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Akeelah and the Bee
Akeelah and the Bee film.jpg
Theatrical release poster
Directed by Doug Atchison
Produced by
Written by Doug Atchison
Music by Aaron Zigman
Cinematography David Mullen
Editing by Glenn Farr
  • Lionsgate Films
  • 2929 Entertainment
  • Starbucks Entertainment
  • Out of the Blue Entertainment
  • Reactor Films
  • Cinema Gypsy Productions
Distributed by Lionsgate Films
Release date(s) March 16, 2006 (2006-03-16) (CIFF)
April 28, 2006 (2006-04-28) (United States)
Running time 112 minutes
Country United States
Language English
Budget $6–8 million
Money made $19 million

Akeelah and the Bee is a 2006 American drama film written and directed by Doug Atchison. It tells the story of Akeelah Anderson (Keke Palmer), an 11-year-old girl who participates in the Scripps National Spelling Bee, her mother (Angela Bassett), her schoolmates, and her coach, Dr. Joshua Larabee (Laurence Fishburne). The cast also features Curtis Armstrong, J.R. Villarreal, Sean Michael Afable, Erica Hubbard, Lee Thompson Young, Julito McCullum, Sahara Garey, Eddie Steeples, and Tzi Ma.

The film was developed over a period of 10 years by Atchison, who came up with the initial concept after seeing the 1994 Scripps National Spelling Bee and noting that a majority of the competitors came from well-off socioeconomic backgrounds. After completing the script in 1999, Atchison won one of the Nicholl Fellowships in Screenwriting in 2000, which attracted producers Sid Ganis and Nancy Hult Ganis. After an initial inability to secure funding, the project got a second wind as a result of the success of the 2002 documentary film Spellbound. Lionsgate Films undertook the production in 2004 and in the following year it was filmed in South Los Angeles on a budget of over $6 million.

Atchison remarked that his theme for the film, deemed an inspirational film, was about overcoming obstacles despite difficult challenges along the way. He also said that he wanted to portray African Americans in a manner that was not stereotypical and tried to show how African-American children incorporate some stereotypes. The film alludes to the importance of community as well as to problems black communities face. It also deals with esteem and stigma in school while criticizing the public school system. Cast members said that although the film was aimed at children, they considered it had important lessons for the parents as well.

Released in the United States on April 28, 2006, Akeelah and the Bee was positively received by critics and audiences. Reviewers praised its storyline and cast, lauding Palmer's performance, although a few critics panned the story as familiar and formulaic, and were critical of the portrayal of Asian-American characters. The film grossed $19 million, and received a number of awards and nominations, including the Black Reel Awards and the NAACP Image Awards. Film critics highly praised it for avoiding African-American stereotypes common in Hollywood films, while scholars were less favorable, even saying it reinforces some clichés.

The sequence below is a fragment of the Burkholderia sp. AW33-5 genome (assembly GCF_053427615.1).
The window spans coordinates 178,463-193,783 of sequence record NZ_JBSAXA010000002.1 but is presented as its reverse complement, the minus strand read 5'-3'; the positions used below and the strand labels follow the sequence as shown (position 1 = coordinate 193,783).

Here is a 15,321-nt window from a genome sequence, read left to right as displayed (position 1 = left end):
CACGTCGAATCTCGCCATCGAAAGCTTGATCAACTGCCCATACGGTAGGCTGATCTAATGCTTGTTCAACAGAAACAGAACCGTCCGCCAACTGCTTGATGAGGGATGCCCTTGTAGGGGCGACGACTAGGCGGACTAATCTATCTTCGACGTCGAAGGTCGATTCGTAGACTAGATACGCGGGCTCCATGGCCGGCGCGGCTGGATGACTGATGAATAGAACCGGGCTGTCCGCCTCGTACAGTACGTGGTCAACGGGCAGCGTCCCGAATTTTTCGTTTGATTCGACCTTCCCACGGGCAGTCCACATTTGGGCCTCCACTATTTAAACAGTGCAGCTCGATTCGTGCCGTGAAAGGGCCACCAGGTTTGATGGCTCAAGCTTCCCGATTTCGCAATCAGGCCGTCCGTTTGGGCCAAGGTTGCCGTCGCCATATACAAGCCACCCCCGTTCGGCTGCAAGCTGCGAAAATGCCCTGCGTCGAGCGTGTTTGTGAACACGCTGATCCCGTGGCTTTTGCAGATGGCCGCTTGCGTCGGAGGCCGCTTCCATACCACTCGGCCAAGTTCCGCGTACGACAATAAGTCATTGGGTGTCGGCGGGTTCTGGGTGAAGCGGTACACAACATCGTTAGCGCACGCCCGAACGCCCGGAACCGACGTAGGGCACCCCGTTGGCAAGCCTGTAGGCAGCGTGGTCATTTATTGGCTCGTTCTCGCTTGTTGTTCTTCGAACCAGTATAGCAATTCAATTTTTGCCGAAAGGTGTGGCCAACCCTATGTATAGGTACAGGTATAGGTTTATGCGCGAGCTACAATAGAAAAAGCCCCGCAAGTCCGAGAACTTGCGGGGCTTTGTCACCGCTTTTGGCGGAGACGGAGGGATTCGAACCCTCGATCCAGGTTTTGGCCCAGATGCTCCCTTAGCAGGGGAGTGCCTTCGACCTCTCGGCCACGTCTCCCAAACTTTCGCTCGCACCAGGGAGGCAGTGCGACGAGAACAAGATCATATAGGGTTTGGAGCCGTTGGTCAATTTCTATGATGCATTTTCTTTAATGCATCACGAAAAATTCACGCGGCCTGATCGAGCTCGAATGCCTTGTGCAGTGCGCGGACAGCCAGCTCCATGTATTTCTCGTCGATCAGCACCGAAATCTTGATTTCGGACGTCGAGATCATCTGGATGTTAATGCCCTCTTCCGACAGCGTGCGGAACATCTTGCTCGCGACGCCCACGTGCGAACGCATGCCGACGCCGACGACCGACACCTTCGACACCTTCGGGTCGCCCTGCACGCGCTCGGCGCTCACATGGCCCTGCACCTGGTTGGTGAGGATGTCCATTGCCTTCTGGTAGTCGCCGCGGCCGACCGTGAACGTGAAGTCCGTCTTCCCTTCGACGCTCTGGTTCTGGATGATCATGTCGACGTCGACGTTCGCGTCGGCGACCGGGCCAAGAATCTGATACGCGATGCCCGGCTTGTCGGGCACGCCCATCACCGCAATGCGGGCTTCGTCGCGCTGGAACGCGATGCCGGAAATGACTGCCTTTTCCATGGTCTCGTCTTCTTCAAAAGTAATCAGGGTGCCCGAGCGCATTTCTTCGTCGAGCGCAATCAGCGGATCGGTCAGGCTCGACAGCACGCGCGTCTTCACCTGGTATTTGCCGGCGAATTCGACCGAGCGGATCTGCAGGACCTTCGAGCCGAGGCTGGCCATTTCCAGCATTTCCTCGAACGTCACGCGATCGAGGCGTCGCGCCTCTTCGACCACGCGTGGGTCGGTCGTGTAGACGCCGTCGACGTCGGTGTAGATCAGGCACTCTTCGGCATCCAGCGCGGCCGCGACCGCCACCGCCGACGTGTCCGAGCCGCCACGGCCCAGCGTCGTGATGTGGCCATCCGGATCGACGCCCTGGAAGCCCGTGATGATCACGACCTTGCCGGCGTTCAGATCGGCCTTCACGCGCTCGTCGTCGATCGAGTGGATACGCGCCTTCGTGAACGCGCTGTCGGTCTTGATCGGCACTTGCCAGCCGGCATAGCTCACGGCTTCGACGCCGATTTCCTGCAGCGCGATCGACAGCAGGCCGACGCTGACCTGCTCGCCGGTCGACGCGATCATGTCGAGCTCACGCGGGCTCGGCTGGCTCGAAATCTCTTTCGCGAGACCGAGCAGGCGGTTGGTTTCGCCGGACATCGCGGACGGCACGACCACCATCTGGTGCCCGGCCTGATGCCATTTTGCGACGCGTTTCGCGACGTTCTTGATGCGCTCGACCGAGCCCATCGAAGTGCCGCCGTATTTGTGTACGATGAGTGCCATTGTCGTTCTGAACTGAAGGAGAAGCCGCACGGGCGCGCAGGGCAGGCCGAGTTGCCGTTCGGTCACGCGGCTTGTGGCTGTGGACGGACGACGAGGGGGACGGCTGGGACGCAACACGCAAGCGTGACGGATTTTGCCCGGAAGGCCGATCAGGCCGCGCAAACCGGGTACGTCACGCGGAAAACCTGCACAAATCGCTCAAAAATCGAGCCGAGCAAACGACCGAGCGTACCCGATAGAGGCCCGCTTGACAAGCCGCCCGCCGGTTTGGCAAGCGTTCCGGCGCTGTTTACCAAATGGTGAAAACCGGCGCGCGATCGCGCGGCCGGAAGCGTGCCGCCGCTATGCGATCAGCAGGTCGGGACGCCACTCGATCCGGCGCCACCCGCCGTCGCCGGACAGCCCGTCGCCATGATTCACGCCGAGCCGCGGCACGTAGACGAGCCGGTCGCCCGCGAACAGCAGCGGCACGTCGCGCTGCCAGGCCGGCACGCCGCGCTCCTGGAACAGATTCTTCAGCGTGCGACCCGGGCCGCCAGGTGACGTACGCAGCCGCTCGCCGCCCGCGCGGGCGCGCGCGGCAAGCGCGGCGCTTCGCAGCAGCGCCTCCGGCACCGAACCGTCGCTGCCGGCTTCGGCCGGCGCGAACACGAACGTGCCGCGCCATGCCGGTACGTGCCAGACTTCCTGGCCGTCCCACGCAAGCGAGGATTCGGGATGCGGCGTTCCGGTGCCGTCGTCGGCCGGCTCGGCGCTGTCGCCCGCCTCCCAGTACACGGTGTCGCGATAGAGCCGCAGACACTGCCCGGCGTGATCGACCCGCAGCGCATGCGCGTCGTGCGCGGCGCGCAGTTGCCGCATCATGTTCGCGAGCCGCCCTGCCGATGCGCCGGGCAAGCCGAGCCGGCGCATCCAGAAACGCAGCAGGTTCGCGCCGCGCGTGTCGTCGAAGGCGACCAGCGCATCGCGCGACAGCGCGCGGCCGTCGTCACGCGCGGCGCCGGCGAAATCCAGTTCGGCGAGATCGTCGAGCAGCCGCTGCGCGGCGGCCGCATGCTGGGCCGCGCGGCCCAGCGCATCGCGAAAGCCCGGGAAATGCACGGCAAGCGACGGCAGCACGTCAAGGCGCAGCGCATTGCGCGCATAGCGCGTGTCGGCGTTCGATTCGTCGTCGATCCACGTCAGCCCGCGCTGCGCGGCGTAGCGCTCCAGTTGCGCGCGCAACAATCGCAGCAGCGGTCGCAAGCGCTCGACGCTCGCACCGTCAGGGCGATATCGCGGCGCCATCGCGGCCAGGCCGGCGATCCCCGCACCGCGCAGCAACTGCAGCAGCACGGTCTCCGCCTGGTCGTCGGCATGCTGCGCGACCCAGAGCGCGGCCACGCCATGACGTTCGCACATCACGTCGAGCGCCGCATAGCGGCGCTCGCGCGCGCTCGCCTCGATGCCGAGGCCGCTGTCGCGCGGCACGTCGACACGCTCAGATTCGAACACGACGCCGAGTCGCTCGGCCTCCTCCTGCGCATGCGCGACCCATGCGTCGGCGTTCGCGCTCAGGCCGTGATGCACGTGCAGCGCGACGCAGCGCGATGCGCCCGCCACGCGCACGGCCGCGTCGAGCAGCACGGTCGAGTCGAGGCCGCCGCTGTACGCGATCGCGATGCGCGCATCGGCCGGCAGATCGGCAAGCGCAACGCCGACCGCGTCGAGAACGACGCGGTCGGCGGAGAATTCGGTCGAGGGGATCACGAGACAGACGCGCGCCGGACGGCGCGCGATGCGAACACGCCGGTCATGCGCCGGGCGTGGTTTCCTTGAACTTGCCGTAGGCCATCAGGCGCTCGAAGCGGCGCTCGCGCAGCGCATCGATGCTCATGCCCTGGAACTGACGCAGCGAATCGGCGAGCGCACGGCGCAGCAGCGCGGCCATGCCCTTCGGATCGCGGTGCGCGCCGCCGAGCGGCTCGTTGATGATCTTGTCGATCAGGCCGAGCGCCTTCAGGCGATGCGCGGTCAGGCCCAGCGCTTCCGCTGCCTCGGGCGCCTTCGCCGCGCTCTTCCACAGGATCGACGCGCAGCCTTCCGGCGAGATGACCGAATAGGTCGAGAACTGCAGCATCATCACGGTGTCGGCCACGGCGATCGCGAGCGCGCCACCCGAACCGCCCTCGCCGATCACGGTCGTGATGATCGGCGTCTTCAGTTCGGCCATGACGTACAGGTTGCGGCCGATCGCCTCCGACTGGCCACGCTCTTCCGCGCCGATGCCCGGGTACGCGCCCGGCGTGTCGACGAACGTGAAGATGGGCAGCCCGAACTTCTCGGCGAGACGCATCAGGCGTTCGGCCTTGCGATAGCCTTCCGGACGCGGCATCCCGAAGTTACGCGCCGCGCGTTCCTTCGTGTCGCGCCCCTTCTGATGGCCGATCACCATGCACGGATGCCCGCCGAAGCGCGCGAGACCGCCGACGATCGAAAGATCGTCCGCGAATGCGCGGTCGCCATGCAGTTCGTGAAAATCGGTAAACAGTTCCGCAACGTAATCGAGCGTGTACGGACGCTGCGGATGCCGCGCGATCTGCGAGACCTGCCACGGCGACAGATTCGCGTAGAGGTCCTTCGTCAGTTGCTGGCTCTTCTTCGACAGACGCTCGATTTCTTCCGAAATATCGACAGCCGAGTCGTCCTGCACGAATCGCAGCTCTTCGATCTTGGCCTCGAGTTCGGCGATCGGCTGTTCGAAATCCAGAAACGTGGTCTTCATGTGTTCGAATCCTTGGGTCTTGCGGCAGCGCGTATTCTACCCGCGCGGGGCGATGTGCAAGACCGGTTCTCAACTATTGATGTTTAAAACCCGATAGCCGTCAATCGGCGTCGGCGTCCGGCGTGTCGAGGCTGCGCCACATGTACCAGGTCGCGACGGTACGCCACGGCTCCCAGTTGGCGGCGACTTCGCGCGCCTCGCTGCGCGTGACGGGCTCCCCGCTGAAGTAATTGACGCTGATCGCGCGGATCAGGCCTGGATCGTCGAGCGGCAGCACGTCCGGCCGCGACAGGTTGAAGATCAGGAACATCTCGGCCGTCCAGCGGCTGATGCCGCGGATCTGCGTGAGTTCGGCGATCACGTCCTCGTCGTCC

Akeelah Anderson, an 11-year-old spelling enthusiast, attends Crenshaw Middle School, a predominantly black school in South Los Angeles. She lives with her widowed mother Tanya, her three older siblings, Kiana, Devon, and Terrence, and her unnamed infant niece. Her principal, Mr. Welch, suggests that she sign up for the Crenshaw Schoolwide Spelling Bee, which she initially refuses. After being threatened for detention for the remainder of the semester, she enters the spelling bee and wins. Soon after, Dr. Joshua Larabee, a visiting English professor, tests Akeelah and decides that she is good enough to compete in the National Spelling Bee. Nevertheless, Dr. Larabee declines to coach her because she is rude to him. As a result, Akeelah studies on her own to prepare for the district spelling bee. Although Akeelah misspells her word during the final round of the bee, she qualifies for the regional bee when Kiana catches the other finalist cheating. Akeelah also meets and befriends Javier Mendez, a 12-year-old Mexican American boy and fellow speller. Javier invites her to join the spelling club at his Woodland Hills middle school.

At Woodland Hills, Akeelah meets Dylan Chiu, a Chinese American boy who won second place at the past two national spelling bees. Contemptuous after Akeelah misspells a word, he tells her she needs a coach. After, Javier invites Akeelah to his birthday party, while Tanya is depressed over Terrence's bad behavior, Akeelah's grades and frequent truancy, and her husband's death (after a mugger shot him on his way home from work five years ago). As she finds out about Akeelah going alone to Woodland Hills, she forbids Akeelah from participating in the upcoming state bee and forces her to take summer school to make up for all the classes she skipped. To circumvent this prohibition, Akeelah forges her deceased father's signature on the consent form and secretly studies with Dr. Larabee. At the party, Akeelah nearly beats Dylan in Scrabble. Afterwards, Akeelah overhears Dylan's overly competitive father insulting her and berating his son for nearly losing to "a little black girl". During the state bee, Tanya comes inside and interrupts her daughter before she can spell her word. Tanya chastises Akeelah for going to the bee without her permission but relents after a side discussion with Dr. Larabee and Mr. Welch. Javier protects Akeelah from disqualification by stalling until she can return. Dylan, Javier and Akeelah advance to the Scripps National Spelling Bee.